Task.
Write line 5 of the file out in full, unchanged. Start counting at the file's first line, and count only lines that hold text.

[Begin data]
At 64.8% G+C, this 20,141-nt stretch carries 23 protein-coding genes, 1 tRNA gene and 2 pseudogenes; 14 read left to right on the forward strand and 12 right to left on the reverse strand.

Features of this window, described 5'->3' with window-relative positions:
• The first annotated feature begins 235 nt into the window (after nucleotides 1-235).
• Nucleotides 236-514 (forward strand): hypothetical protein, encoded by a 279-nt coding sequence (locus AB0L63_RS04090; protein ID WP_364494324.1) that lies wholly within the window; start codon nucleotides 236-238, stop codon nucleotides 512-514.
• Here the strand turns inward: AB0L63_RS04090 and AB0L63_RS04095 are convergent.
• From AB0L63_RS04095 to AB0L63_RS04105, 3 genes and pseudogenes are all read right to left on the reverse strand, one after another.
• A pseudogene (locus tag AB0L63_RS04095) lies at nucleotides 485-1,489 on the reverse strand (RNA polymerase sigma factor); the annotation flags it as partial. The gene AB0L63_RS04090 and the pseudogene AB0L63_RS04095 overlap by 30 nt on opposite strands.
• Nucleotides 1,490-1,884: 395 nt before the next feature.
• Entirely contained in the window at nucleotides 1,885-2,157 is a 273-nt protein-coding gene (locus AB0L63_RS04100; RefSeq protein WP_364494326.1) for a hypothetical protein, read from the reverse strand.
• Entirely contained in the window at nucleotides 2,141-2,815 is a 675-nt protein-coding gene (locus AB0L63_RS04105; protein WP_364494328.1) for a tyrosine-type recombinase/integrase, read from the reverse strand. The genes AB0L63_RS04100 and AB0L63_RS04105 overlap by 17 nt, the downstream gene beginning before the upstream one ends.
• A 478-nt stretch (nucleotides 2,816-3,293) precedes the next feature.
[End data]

• Here the strand turns inward: AB0L63_RS04090 and AB0L63_RS04095 are convergent.